up the three slot lights at the top.  It will turn your ball in steps 
from Pokeball, to Superball, to Hyperball, to Masterball.  Each give you 
more and more points for things you do on the regular board.  After 
getting the Masterball, you get 10,000,000 point bonuses each time you 
light the lights again.  The ball type will wear off in one minute 
increments.  On the blue version you have to be careful because lights 
will be canceled out when hit again.  You can move the lights around 
using the flipper buttons.  If the ball keeps going up and down the same 
slot, keep hitting the flipper button so it will light up other 
unlighten lights.


Slot

Very important.  You need the slot to help keep your ball in play and 
get other rewards.  The double Pikachu savers and regular ball savers 
are highly needed to get anywhere in the game.  To get a slot, light up 
the four lights on the sides of your flippers that spell out HOLE (I 
think it spells CAVE on US version).  You can move the lights the same 
as the ball bonus lights.  After you do this, the hole will open in the 
center of the board.  Hit the ball in it.  There is no strategy to 
getting what you want from it.  It will give you something randomly.  
Whenever the ball is shot out of the hole in the center of the board, 
hold up your right flipper to send the ball in the slots to help spell 
out HOLE again.  If you are quick enough you can light up two letters.  
When you become good at the slots, you can get rewards easier here than 
doing other activities.


Pikachu Savers

Randomly Pikachu will save your ball from falling down the sides.  Push 
Left to save it on the left side and A to save it on the right side.  
With a normal Pikachu saver, you have to charge him using the spinner to 
fill the lightning bolt icon to make him save the ball.  With the slot 
you can get Pikachu savers that will save it on both sides 100 percent 
of the time without charging.  This is necessary if you expect to get 
far in the game.


Ball Savers

These are issued from the slot and Get and Evolve Modes.  The mode ones 
last the first minute during each mode.  The slot ones come lasting in 
30, 60, and 90 second time increments.  These can be saved for after you 
go into get and evolve modes.  They can also help you get far in the 
game.


Bonus Multiplier

Get this by hitting the two buttons with numbers by them or by hitting 
random other spots.  After you get x99 and get more multiplier bonuses, 
it will not give any additional bonuses from them.  The only importance 
of it is to build up enough rewards to start randomly getting extra 
balls.


Extra Balls

Two ways to get them:  First, do the slot several times and it will be 
added as a possible prize from it.  Second, work through the game for a 
while without losing a ball while doing several things like map moves, 
slots, Pikachu saves, and bonus multipliers.  Eventually the random 
bonus multipliers you get from all around the stage (especially the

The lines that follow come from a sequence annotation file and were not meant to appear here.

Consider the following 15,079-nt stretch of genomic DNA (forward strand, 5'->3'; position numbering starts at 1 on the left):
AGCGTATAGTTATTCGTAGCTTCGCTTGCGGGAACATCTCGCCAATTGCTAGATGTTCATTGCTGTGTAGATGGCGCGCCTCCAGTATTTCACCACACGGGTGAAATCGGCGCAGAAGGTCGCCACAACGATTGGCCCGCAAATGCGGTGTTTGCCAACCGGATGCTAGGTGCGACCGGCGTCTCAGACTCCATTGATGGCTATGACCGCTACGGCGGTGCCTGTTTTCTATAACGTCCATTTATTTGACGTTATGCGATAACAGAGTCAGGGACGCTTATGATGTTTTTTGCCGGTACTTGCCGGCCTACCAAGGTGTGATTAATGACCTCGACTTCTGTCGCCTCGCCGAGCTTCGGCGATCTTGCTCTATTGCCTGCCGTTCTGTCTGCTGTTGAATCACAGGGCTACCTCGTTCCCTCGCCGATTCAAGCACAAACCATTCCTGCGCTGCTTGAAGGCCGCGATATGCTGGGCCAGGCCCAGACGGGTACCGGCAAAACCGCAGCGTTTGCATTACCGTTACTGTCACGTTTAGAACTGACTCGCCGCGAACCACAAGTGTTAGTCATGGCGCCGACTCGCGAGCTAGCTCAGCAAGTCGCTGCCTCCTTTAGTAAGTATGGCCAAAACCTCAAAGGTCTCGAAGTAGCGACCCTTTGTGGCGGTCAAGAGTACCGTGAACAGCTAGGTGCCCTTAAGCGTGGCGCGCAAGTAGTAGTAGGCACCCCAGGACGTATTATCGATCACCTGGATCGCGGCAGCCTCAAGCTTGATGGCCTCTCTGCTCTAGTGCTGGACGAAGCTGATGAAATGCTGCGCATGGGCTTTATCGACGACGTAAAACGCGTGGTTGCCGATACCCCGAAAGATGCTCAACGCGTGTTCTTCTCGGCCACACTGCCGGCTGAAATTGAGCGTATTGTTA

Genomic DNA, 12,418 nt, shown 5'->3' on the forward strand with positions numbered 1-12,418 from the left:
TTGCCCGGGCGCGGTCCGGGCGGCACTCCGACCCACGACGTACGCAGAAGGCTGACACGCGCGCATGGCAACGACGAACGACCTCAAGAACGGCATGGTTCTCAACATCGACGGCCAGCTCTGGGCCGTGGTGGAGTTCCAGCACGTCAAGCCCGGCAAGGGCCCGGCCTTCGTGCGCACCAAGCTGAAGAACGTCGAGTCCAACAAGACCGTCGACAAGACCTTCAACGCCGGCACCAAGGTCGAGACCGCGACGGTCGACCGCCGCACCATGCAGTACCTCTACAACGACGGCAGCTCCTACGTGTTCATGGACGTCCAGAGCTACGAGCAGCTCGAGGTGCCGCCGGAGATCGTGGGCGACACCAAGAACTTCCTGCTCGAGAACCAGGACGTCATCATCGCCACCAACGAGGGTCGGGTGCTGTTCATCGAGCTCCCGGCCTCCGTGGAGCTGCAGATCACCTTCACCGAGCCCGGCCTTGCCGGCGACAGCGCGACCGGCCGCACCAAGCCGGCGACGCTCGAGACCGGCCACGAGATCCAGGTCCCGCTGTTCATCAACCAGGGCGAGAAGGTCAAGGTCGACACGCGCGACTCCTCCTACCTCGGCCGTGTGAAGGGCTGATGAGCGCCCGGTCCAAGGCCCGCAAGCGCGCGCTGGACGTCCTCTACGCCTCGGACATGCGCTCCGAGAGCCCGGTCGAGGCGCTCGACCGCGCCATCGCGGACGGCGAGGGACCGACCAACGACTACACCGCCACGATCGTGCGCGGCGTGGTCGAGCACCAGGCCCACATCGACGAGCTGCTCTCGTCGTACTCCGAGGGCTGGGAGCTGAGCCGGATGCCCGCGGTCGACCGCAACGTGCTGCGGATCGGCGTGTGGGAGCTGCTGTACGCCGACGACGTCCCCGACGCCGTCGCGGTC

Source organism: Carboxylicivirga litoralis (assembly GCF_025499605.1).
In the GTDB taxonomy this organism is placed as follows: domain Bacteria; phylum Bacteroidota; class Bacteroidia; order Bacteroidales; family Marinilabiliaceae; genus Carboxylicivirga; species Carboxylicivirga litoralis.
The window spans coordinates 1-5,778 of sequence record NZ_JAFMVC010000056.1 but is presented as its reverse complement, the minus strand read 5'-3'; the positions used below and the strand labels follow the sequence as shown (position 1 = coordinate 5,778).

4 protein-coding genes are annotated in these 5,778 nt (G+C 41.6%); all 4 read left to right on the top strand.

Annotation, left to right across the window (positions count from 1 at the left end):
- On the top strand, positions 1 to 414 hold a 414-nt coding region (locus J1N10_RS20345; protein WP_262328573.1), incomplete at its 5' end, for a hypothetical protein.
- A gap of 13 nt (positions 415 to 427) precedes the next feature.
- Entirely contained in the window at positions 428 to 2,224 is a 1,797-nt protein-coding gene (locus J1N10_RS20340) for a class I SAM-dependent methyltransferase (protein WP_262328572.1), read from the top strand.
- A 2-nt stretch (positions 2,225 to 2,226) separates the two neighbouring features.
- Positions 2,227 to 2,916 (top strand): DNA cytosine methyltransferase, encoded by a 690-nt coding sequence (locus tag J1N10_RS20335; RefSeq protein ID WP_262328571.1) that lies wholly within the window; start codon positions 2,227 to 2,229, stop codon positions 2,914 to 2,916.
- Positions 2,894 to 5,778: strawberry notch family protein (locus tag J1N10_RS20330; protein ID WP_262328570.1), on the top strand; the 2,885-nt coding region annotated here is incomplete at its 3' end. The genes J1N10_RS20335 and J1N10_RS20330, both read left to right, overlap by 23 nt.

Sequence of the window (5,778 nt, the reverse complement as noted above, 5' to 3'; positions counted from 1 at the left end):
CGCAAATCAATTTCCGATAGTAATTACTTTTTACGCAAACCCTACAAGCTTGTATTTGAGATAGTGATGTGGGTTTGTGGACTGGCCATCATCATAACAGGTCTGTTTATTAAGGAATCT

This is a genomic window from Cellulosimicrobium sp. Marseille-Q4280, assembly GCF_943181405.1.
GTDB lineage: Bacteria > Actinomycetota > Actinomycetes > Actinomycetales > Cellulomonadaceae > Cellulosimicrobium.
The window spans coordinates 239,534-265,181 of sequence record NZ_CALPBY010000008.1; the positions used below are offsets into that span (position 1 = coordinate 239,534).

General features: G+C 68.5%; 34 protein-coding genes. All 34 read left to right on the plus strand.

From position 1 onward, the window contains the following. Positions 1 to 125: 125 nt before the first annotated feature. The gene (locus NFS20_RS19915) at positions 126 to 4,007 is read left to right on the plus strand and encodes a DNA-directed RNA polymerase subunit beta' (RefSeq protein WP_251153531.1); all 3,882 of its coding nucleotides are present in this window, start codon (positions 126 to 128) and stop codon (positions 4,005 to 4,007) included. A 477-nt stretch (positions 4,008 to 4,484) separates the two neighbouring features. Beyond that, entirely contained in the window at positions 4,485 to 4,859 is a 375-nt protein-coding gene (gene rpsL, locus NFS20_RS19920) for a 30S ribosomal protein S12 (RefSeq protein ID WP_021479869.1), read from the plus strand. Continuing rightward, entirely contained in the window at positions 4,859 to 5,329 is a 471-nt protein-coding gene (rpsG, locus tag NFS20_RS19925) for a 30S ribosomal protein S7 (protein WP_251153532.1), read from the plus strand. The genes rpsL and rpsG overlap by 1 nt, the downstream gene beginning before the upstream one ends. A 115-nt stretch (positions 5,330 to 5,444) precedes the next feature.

Pikachu savers) will become extra balls.  But when you lose your ball, 
you have to start building up all over again to get more extra balls.  
You can only get up to nine extra balls.  After that it starts giving 
you 100,000,000 point bonuses.


Get Mode

This will allow you to get Pokemon.  There are two ways to start it.  
First, go up the curved path on the right side two or three times.  When 
you go up the path more than three times you are more likely to get rare 
Pokemon.  Then go in the upper right hole.  Second you can start it with 
time in the slots.  After you start it, you have two minutes (first 
minute with a ball saver) to hit the top bumpers six times, then the 
Pokemon that appears four times.  Some Pokemon are easier to get in one 
version than the other.  But if a Pokemon is listed on a map and that 
map is on both versions, it is possible to get that Pokemon on each 
version (except for Nidoran M and F, Male is on red and Viridian Town, 
Female is on blue, plus I think Scyther and Pinsir are only on blue).  
From when you start a game, it is predetermined how likely you are to 
get each Pokemon.  So if a certain Pokemon is being difficult to get 
while you are playing a game, you can start the game over and either 
play the same version if it is only on that version (turn the power off 
and on), or try to get it on the other version if it is available on 
that, then you can have a better chance at getting certain Pokemon it is 
not giving you.  Here are the Pokemon (with evolutions) I have found 
(not quite all I think, but almost all and enough to catch them all) in 
each map (listed with the number of moves it takes to get to each stage 
and the version/s its in) and their approximate difficulty to obtain 
(based on my experiences on a scale of 1-5, 5 being hardest, and Mew):

Viridian Town (Blue 0-2)
21 Spearow (22 Fearow) 2
29 Nidoran F (30 Nidorina, 31 Nidoqueen) 2
32 Nidoran M (33 Nidorino, 34 Nidoking) 2
1 Bulbasaur (2 Ivysaur, 3 Venusaur) 3
7 Squirtle (8 Wartortle, 9 Blastoise) 3
60 Poliwag (61 Polywhirl, 62 Polywrath) 3
72 Tentacool (73 Tentacruel) 3
118 Goldeen (119 Seaking) 3

Viridian Forest (Both 0-2)
16 Pidgey (17 Pidgeotto, 18 Pidgeot) 1
19 Rattata (20 Raticate) 1
10 Caterpie (11 Metapod, 12 Butterfree) 2
13 Weedle (14 Kakuna, 15 Beedrill) 2
25 Pikachu (26 Raichu) 3

Mt. Moon (Blue 0-2)
41 Zubat (42 Golbat) 1
35 Clefairy (36 Clefable) 2
74 Geodude (75 Graveler, 76 Golem) 2
21 Spearow (22 Fearow) 3
23 Ekans (24 Arbok) 3